By Mike Rosso
Victor, Colorado, is not on the way to anywhere else. To get there requires dedicated purpose.
Those arriving for the first time will discover a time capsule of a town, a place that seems left behind from the modern world, yet still occupied by a hearty citizenry, who seem to prefer living at the proverbial end of the road.
The discovery of gold in the region in 1890 led to the creation of Victor in 1891, the “City of Mines,” along with neighboring Cripple Creek. At its peak around the turn of the century, there were nearly 18,000 residents in Victor and it was once the fourth-largest city in Colorado, but after World War I, the town saw a steep decline due to a labor war, depleted ore and the exodus of miners. The 2010 census has the town at around 397 souls.
In 1985, Victor was designated a national historic district, which led to the arrival of tourists. In 1991 Colorado voters allowed for legalized gambling to occur in certain towns in Colorado and nearby Cripple Creek became one of them, but the residents of Victor opted out, which is one of the reasons the town has maintained its charm and not become an old West facade for casinos like its neighbor to the northwest. Many employees of Cripple Creek’s casinos call Victor home. The Cripple Creek and Victor Mine still operates near town and is the largest current producer of gold in Colorado.
Walking the streets of the town, one is struck by the historic architecture, some of it crumbling, and some in the process of restoration. There is no Starbucks here, but evidence of its mining past is everywhere, in and on the outskirts of town.
The town is home to the Victor Lowell Thomas Museum, at the corner of 3rd Street and Victor Avenue, named after its famous son, the journalist and radio announcer. Thomas is also known as the war correspondent who met T. E. Lawrence, a captain in the British Army in Jerusalem during WWI. Thomas went on to document the captain who became known to the world as Lawrence of Arabia.
There are several shops, cafes and restaurants in the town but the anchor is the four-story Victor Hotel, built in 1899 and listed on the National Register of Historic Places. Photographers, artists, mining buffs and anyone interested in Colorado history should consider a visit to Victor. ?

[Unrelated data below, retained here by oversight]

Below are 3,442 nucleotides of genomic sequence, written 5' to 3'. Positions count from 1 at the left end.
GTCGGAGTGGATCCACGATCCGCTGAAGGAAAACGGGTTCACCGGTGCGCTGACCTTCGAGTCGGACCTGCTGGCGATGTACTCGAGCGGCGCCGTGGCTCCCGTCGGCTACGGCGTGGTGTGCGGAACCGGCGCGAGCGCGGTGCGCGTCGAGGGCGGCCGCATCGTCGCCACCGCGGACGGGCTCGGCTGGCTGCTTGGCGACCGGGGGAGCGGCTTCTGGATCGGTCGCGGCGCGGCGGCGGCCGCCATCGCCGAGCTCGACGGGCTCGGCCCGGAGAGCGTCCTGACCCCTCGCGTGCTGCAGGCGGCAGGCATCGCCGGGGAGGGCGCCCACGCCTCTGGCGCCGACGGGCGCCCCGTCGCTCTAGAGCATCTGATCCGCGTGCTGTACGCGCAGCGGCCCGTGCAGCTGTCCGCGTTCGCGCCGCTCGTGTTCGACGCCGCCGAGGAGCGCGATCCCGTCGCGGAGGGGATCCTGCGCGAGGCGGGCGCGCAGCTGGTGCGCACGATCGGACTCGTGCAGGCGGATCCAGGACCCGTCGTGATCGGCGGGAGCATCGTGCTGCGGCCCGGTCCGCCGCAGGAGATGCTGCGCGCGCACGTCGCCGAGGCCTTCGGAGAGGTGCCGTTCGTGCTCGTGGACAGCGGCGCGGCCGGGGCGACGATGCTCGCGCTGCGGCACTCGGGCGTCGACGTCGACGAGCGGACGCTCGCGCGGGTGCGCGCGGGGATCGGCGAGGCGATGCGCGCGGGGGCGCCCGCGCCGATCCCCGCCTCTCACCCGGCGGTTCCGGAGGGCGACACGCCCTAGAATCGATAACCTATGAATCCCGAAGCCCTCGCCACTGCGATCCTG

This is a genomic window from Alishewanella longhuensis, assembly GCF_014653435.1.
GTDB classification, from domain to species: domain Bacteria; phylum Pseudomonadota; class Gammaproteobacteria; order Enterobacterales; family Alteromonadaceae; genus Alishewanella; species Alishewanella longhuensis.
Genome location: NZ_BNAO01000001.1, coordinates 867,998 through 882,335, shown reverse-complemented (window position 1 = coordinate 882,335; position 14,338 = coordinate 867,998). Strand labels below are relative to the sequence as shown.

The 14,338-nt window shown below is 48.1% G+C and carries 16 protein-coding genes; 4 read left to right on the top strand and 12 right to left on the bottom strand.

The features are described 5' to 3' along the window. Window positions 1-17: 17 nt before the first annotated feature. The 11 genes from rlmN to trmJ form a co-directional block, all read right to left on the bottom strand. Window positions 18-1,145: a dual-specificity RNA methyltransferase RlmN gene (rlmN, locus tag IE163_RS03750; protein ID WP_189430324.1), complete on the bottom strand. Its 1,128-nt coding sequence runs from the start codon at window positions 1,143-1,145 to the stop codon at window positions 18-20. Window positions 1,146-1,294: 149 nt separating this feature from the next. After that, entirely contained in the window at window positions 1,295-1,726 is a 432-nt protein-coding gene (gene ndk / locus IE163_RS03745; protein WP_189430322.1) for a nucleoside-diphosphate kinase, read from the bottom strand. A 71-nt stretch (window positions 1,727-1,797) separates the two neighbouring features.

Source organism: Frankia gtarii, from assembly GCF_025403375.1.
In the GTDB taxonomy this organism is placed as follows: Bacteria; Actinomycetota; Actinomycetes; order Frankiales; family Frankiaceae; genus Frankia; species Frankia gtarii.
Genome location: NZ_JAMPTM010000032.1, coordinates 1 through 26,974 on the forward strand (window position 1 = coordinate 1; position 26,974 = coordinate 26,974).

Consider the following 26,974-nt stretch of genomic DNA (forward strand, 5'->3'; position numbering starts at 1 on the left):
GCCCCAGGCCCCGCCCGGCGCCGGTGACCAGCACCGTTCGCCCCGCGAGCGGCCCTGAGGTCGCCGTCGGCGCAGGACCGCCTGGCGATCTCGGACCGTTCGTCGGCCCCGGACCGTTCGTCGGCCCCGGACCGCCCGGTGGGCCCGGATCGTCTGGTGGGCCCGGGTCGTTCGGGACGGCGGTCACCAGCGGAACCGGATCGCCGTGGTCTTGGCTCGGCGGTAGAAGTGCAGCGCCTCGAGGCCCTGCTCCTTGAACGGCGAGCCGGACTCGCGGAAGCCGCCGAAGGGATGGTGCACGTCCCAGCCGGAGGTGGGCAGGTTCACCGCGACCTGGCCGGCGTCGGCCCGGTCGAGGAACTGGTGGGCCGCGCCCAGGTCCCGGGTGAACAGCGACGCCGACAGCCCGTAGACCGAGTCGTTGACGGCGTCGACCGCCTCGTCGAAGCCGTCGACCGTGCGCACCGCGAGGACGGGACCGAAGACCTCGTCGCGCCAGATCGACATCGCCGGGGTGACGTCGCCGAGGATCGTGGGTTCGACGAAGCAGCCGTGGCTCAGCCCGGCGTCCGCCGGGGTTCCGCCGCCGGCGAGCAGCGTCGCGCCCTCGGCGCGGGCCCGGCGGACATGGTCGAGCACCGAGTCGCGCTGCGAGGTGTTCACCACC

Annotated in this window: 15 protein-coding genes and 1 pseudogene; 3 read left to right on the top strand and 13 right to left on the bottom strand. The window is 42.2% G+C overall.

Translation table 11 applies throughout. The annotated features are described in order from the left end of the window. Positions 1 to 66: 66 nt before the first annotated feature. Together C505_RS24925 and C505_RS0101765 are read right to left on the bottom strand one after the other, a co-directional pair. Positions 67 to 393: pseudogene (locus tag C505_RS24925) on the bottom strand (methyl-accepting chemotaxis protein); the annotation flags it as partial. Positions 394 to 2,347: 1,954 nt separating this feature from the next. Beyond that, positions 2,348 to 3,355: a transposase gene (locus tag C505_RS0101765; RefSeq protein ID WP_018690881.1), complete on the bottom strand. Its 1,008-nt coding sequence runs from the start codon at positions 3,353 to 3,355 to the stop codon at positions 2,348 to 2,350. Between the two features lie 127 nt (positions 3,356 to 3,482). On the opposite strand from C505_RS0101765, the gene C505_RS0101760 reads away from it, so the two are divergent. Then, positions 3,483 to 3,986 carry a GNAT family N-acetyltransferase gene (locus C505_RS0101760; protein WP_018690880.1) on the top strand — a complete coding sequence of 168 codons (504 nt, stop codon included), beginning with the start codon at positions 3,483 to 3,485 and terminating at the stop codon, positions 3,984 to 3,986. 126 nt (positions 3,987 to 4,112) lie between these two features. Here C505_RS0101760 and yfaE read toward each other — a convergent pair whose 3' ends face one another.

From Cañon City, head east on U.S. Highway 50 to Highway 67 (Phantom Canyon Road) all the way up to downtown Victor.
From U.S. Highway 24, go south at Florissant on County Road 1 to Cripple Creek and on to Victor via Highway 67.
Another route is via U.S. Highway 50, just west of the Royal Gorge and heading north on Highway 9 and then east on County Road 102, through Guffey, then a left onto Teller County Road 11 then a right on County Road 1 into Cripple Creek and onto Victor. This route can be combined with the Phantom Canyon route to make a very scenic loop.
1 thought on “Victor: The End of the Road”
Though there is no Starbucks or McDonalds we love that about Victor. The town continues to push progress but if you ask long time residents, we like the slower progress. It keeps the numbers down to a manageable level and we know each other, or at least know someone regular. There is something comfortable about knowing who is living within your town area. We like knowing that the casino is 6 miles away, and the mine is over the hill. They both contribute to Victor’s livelihood but don’t dominate that living. We are rural and still wave as we go down the street. Keep it country.
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